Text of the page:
Italian commuters favour cars over scooters

Italians are shunning scooters, bicycles and public transport and are instead remaining committed to their cars, figures released on Monday show.

Italian commuters favour cars over scooters
Only 3.5 percent of residents in Italy commute by scooter or motorbike. Scooter photo: Shutterstock

Commuters in every Italian region favour the car over any other means of transport, according to figures from statistics agency Istat.

A total of 44.9 percent drive to work, while a further 15.9 percent are passengers, data newly released from the 2011 census show. Only 3.5 percent use scooters or motorbikes to get to work or study in 2011, down from 4.7 percent a decade earlier.

Cars are most popular in Umbria, favoured by 72.8 percent of commuters, closely followed by Marche (69.8 percent) and Abruzzo (67.3 percent). Scooters and motorbikes are still big in Liguria, where 14.1 percent favour the two-wheeled ride, and Tuscany (6.8 percent).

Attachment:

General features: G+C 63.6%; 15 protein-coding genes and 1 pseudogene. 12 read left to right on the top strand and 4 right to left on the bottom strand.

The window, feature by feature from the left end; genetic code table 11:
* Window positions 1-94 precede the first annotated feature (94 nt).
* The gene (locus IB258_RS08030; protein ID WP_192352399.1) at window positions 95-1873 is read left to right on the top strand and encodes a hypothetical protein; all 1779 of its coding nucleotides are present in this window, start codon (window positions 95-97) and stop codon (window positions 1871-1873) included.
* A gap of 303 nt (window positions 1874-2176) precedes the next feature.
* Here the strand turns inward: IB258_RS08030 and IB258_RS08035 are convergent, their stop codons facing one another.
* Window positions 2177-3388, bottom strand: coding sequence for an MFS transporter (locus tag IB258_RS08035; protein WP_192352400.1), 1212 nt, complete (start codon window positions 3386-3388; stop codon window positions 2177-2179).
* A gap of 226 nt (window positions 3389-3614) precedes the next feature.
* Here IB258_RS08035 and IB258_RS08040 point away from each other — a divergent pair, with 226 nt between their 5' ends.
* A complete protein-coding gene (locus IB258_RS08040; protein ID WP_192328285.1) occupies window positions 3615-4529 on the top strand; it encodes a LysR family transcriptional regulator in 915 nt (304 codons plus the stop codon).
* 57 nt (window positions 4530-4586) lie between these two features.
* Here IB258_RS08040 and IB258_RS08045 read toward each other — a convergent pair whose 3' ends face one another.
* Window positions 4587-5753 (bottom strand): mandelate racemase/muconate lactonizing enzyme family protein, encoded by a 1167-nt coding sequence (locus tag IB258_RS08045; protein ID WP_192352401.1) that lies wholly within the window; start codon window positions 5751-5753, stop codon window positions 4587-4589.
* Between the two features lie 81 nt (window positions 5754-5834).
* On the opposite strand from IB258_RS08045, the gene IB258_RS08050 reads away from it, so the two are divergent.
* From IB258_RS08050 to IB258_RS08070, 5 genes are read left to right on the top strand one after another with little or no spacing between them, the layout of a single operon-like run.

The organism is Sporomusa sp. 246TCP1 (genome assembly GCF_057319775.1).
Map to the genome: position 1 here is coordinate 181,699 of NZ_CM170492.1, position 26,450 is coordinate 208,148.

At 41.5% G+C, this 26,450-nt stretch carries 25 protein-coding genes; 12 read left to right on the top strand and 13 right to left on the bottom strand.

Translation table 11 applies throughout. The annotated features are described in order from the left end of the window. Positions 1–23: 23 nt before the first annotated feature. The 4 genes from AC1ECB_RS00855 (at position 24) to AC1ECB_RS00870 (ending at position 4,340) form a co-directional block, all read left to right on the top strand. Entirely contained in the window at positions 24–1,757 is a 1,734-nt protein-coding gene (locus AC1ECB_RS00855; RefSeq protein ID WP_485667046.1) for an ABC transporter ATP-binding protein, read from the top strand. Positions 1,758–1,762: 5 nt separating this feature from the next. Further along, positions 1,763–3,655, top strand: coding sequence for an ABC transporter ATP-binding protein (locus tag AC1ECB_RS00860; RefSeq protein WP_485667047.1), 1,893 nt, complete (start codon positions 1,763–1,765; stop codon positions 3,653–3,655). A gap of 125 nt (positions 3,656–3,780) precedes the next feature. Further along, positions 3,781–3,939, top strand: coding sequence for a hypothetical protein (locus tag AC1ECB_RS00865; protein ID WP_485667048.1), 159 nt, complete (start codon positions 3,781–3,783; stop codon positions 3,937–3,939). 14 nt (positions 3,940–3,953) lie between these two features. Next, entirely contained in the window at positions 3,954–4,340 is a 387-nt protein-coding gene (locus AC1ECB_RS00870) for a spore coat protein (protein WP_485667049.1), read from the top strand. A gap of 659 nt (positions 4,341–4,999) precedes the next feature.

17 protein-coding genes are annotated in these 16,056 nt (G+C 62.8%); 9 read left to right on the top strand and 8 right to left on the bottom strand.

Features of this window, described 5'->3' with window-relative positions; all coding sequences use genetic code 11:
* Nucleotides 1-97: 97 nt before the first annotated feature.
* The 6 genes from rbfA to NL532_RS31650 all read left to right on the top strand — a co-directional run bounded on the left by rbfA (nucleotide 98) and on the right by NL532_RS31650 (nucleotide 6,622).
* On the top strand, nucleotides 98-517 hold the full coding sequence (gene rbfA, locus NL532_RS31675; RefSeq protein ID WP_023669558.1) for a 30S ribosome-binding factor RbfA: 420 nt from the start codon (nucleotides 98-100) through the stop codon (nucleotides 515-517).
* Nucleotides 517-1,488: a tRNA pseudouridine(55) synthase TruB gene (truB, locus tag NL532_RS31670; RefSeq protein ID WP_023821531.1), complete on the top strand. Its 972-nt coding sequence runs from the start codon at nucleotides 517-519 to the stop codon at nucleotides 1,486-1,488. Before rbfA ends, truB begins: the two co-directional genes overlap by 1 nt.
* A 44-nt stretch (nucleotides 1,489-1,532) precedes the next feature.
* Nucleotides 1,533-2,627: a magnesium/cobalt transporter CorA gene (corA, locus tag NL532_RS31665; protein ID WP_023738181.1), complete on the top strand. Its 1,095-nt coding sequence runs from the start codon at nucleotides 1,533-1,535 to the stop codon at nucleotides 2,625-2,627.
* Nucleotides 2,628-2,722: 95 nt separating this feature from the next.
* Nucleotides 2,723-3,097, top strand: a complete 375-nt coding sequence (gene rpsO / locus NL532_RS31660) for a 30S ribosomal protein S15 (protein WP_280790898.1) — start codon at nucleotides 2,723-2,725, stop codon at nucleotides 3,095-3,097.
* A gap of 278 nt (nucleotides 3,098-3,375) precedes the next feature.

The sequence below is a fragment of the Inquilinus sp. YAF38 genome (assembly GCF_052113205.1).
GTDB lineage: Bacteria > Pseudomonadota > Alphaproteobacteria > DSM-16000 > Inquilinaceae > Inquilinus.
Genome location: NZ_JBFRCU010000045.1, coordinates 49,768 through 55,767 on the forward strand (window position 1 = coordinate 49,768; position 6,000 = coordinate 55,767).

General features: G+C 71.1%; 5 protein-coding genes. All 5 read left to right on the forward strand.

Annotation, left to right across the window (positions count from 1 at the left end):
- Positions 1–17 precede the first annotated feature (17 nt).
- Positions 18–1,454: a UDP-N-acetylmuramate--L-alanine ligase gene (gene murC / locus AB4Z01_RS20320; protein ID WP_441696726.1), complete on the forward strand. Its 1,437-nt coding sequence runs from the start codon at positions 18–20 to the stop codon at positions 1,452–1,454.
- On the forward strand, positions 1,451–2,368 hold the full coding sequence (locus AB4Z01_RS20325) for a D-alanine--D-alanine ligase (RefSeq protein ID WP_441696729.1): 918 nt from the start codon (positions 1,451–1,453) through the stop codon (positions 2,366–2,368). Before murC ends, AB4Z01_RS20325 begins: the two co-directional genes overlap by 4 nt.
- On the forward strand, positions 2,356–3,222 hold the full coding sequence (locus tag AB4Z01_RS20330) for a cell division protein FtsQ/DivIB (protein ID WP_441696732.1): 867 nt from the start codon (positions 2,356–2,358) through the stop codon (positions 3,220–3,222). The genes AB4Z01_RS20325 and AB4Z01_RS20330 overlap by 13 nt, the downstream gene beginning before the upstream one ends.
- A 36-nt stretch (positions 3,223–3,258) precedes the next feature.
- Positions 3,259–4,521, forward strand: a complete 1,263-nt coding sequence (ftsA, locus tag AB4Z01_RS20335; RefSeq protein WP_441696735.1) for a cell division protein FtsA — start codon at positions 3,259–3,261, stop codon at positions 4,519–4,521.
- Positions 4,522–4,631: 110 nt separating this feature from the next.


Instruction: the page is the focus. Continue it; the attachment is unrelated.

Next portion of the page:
Just 13.4 percent of Italian residents use public transport daily, although the figure is up from 12.9 percent in 2001.

Italians are also getting less enthusiastic about walking, but more residents are getting on their bikes. Just 15.8 percent walked to work in 2011, down from 16.9 percent in 2001, while the percentage or cyclists rose from 2.9 to 3.3 in the same period.

The best walkers can be found in the south of Italy, in Puglia (25.1 percent) and Campania (24.8 percent) regions. Cycling is most popular in the northern region of Bolzano (12.2 percent), followed by the central Emilia-Romagna region (7.9 percent).

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